If there is an all-good, all-powerful God, why is there so much wrong with the world? This ancient problem — the problem of evil — receives unfortunate freshness every time something terrible happens. Philosopher David Bain discusses the problem of evil, and its connection with the Haiti earthquake, in this short and accessible essay.
I usually think that the best hope for a solution to this problem lies in the idea that there is no best of all possible worlds. This view says that, for any possible world God could have created, there is an even better world that God could have created instead. If this were true, then God would have to make a less-than-perfect world — or else nothing at all. And presumably an imperfect something is better than absolutely nothing. Thus we might be able to explain how an all-good all-powerful God could have created an imperfect world. However, it’s another question whether this line of thinking can offer a complete solution to the problem of evil. For that you’d need to explain how an all-good all-powerful God could allow, not just imperfections, but also hugely catastrophic events — like what has happened in Haiti.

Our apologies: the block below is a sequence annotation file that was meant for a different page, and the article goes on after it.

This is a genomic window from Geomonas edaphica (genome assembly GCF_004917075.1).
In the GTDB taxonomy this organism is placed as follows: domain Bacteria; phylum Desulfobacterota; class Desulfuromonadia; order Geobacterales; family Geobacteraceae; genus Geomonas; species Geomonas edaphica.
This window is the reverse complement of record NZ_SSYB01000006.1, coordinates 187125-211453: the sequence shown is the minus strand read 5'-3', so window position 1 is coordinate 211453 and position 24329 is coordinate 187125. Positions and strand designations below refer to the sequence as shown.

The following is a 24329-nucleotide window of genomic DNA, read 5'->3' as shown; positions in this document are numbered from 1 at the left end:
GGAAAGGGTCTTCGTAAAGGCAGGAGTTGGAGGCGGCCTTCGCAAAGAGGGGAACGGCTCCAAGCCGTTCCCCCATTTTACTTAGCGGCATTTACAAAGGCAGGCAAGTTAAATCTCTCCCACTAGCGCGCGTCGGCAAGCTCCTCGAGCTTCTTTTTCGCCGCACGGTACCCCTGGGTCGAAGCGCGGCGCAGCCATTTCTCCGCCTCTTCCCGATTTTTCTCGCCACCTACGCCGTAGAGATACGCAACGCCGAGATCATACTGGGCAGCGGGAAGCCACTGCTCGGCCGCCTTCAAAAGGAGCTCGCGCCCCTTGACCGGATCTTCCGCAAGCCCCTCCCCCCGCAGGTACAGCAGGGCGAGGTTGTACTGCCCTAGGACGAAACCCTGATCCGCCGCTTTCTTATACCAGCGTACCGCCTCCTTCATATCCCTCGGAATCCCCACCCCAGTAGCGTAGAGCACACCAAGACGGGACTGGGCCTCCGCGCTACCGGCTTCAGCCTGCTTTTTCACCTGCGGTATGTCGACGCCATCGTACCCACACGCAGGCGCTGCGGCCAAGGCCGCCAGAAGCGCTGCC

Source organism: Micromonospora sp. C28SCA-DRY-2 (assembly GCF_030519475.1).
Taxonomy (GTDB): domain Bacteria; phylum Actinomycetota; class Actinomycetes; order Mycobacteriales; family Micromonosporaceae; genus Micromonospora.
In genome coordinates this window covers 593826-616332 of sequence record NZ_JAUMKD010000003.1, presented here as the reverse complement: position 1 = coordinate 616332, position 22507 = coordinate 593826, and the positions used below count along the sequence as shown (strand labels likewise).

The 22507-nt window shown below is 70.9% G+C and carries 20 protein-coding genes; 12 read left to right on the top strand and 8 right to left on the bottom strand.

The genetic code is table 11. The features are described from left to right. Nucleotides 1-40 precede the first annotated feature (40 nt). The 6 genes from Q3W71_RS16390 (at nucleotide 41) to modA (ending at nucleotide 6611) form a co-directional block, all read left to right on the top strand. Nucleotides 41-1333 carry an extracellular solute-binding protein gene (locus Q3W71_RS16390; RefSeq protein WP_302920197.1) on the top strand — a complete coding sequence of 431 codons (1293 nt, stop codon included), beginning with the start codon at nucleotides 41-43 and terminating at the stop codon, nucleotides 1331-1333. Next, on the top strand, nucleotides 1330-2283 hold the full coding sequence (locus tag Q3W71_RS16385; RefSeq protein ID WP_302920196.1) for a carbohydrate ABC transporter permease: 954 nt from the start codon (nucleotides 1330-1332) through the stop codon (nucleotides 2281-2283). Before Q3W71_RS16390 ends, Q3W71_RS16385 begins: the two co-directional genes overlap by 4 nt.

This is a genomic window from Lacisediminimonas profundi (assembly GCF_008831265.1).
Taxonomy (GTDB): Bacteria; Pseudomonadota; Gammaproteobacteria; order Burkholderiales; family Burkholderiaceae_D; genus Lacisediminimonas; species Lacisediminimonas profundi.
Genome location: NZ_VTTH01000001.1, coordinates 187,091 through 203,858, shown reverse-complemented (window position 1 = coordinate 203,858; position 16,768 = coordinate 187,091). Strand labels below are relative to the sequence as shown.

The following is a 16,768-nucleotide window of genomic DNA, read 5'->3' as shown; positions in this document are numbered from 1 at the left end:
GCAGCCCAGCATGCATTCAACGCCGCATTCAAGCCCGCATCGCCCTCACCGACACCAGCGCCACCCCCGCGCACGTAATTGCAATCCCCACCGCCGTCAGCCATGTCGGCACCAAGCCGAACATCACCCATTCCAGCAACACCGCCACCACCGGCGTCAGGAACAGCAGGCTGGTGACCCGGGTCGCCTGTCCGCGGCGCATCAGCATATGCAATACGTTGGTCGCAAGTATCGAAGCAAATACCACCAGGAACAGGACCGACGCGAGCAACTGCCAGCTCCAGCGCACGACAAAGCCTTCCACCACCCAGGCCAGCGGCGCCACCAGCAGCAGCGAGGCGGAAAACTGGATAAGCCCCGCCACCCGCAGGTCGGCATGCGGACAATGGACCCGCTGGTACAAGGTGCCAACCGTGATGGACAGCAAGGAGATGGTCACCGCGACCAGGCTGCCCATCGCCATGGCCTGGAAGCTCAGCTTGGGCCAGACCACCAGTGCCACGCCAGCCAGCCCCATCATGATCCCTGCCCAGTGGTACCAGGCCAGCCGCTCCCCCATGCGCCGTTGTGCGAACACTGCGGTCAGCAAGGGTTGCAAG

Philosophy of Action and Philosophy of Religion By Stewart Goetz, Ursinus College (Vol. 1, 2006) Philosophy Compass
Morality and Religion By Tim Mawson, St Peter’s College (December 2009) Philosophy Compass